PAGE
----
Pro-abortion and anti-abortion protestors rally outside the Supreme Court in Washington, D.C., Jan. 22, 2014.
Susan Walsh/AP

Roe v. Wade may be in trouble, but it enjoys broad public support


A couple of years ago, around the time of the presidential election, a Pew Research Center poll found about two-thirds of Americans agreed that Roe v. Wade should not be overturned. There’s new data that suggests public attitudes have remained quite consistent on the issue.

As President Trump prepares to make a new Supreme Court nomination, new polling from the Kaiser Family Foundation finds that two-thirds (67%) of the public do not want the Supreme Court to overturn the 1973 landmark Roe v. Wade decision that established women’s constitutional right to abortion.

Fielded this month prior to Justice Anthony Kennedy’s retirement announcement, the poll finds about three in 10 Americans (29%) say they want the Supreme Court to overturn Roe v. Wade.

Once Donald Trump replaces Kennedy with an opponent of reproductive rights, most of the public will not be pleased once the high court’s even-more-conservative majority rules on the issue.

As is often the case, there was a sizable partisan split – most GOP voters want the court precedent to be overturned, most Democratic voters do not – but it’s worth emphasizing that even among Republicans, the results were far from one-sided.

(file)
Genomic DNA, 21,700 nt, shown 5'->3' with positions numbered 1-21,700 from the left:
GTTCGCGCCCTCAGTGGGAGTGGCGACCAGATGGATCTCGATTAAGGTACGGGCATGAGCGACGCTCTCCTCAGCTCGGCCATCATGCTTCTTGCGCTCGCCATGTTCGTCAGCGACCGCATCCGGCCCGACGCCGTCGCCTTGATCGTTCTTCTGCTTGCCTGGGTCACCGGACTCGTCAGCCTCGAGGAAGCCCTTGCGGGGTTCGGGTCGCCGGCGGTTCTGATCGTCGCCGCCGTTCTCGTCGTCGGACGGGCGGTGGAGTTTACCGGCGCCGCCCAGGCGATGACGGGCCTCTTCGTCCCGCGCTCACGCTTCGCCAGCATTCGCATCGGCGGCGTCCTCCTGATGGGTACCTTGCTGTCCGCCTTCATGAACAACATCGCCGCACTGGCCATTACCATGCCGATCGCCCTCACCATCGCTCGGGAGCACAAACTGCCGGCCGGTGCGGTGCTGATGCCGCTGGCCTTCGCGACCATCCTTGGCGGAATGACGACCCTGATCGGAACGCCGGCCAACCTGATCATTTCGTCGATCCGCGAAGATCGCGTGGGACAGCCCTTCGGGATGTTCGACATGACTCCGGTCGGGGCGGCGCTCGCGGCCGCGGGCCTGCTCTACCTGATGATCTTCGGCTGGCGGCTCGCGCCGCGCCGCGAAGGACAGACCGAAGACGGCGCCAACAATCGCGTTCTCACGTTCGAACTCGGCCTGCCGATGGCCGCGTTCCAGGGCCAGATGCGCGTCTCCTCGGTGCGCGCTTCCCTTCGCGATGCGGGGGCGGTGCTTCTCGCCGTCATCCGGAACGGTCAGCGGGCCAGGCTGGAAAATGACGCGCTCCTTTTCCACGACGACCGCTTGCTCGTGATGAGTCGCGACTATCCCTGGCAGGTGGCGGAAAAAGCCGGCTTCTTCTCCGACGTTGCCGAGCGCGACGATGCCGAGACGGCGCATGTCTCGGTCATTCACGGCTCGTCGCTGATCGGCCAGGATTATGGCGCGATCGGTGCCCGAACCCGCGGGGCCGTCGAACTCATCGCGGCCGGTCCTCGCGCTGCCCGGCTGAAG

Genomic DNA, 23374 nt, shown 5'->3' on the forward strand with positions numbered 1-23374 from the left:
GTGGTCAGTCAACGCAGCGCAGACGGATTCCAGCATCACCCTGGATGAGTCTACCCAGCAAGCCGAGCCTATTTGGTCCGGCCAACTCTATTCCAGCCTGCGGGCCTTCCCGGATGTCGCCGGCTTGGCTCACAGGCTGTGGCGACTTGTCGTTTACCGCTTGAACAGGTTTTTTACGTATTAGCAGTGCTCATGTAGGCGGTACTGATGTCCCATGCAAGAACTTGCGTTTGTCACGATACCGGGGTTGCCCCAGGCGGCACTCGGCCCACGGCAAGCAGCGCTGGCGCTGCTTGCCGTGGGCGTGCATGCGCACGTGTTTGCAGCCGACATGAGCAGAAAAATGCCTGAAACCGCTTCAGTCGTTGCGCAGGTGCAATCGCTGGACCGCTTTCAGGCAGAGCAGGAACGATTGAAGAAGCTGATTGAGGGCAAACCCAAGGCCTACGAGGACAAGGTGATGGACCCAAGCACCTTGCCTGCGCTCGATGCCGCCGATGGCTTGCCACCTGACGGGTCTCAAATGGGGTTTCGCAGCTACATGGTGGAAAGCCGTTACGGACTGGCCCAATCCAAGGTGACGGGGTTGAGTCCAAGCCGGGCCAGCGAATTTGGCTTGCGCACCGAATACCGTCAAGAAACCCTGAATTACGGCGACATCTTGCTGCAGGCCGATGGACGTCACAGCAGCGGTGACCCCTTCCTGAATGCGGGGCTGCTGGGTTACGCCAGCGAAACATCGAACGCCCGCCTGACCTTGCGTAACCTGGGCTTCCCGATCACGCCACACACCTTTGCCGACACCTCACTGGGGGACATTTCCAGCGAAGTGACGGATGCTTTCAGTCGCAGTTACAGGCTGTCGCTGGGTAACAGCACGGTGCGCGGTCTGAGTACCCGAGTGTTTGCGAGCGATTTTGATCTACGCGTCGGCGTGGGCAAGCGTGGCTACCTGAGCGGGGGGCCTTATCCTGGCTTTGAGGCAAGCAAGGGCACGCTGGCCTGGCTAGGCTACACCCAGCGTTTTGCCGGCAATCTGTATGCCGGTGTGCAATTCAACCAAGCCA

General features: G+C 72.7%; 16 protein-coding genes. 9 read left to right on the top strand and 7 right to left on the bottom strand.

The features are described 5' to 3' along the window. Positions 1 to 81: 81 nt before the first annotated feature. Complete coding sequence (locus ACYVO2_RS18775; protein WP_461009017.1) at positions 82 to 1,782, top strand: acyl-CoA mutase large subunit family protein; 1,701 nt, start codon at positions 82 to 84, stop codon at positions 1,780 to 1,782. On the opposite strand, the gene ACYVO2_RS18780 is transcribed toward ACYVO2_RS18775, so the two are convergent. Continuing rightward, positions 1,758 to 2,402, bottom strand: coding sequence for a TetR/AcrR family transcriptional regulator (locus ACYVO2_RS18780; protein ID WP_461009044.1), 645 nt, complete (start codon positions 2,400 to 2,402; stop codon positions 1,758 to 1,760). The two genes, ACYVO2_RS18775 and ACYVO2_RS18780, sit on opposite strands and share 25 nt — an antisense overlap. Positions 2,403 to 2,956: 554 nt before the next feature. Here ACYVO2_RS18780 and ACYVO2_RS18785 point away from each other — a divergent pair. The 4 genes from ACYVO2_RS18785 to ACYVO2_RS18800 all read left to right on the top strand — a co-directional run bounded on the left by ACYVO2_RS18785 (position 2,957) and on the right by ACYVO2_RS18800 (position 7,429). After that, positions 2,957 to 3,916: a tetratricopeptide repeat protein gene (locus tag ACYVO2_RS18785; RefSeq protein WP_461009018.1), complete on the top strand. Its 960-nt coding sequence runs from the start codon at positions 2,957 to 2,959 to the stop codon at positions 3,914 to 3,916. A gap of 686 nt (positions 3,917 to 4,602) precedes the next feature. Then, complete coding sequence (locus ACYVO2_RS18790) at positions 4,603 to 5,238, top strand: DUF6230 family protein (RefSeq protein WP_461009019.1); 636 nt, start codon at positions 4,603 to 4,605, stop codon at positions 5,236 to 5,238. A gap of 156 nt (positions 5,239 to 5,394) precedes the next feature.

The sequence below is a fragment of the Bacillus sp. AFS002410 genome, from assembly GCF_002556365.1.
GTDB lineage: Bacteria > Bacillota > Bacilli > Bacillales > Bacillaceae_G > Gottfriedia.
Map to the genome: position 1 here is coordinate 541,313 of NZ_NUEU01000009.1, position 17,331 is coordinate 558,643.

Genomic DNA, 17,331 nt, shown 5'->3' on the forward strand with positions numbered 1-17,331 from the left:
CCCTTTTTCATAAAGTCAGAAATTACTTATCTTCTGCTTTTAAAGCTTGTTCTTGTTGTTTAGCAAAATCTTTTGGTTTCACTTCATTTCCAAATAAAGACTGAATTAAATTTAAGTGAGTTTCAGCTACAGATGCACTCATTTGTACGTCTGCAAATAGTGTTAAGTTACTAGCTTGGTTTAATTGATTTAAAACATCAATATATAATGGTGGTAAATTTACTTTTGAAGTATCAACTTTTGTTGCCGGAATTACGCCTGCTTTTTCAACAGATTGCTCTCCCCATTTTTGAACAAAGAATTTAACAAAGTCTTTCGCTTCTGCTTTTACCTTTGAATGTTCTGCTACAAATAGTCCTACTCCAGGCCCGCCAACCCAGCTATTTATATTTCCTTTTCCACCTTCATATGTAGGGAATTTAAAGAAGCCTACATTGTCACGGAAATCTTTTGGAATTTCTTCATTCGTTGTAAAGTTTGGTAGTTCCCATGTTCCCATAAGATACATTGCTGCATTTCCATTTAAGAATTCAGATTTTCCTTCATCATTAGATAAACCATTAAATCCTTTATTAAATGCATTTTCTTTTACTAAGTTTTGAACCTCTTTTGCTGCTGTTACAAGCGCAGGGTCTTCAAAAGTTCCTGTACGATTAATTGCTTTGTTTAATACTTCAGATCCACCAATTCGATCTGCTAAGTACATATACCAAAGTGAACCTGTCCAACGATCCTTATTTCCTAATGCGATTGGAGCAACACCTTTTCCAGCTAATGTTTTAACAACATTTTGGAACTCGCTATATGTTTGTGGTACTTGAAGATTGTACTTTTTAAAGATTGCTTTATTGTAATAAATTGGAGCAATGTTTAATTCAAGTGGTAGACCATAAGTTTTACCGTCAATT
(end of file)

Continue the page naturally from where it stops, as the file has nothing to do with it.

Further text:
The report from the Kaiser Family Foundation found 53% of self-identified Republicans want to see Roe overturned, but a sizable 43% want the ruling’s precedent to remain intact.

On hot-button social issues, we tend to expect polling to show deep divisions among Americans, but on a variety of fronts – Roe v. Wade, background checks for gun purchases, DACA protections for Dreamers – there’s ample evidence that there are general consensus views.

They happen to be the views that the country’s elected leaders ignore and disagree with.

Indeed, all of the levers of federal power are controlled by GOP policymakers, most of whom have focused their energies on wildly unpopular ideas such as approving tax breaks for the wealthy and stripping millions of Americans of their current health care benefits.

Jon Chait recently reflected on Republicans’ comfort with “counter-majoritarian power,” and there’s growing evidence that the party’s reliance on this dynamic is intensifying.

The GOP’s vigorous support for gerrymandering and voter-suppression tactics is not an accident. For the right, it appears to be something of a necessity.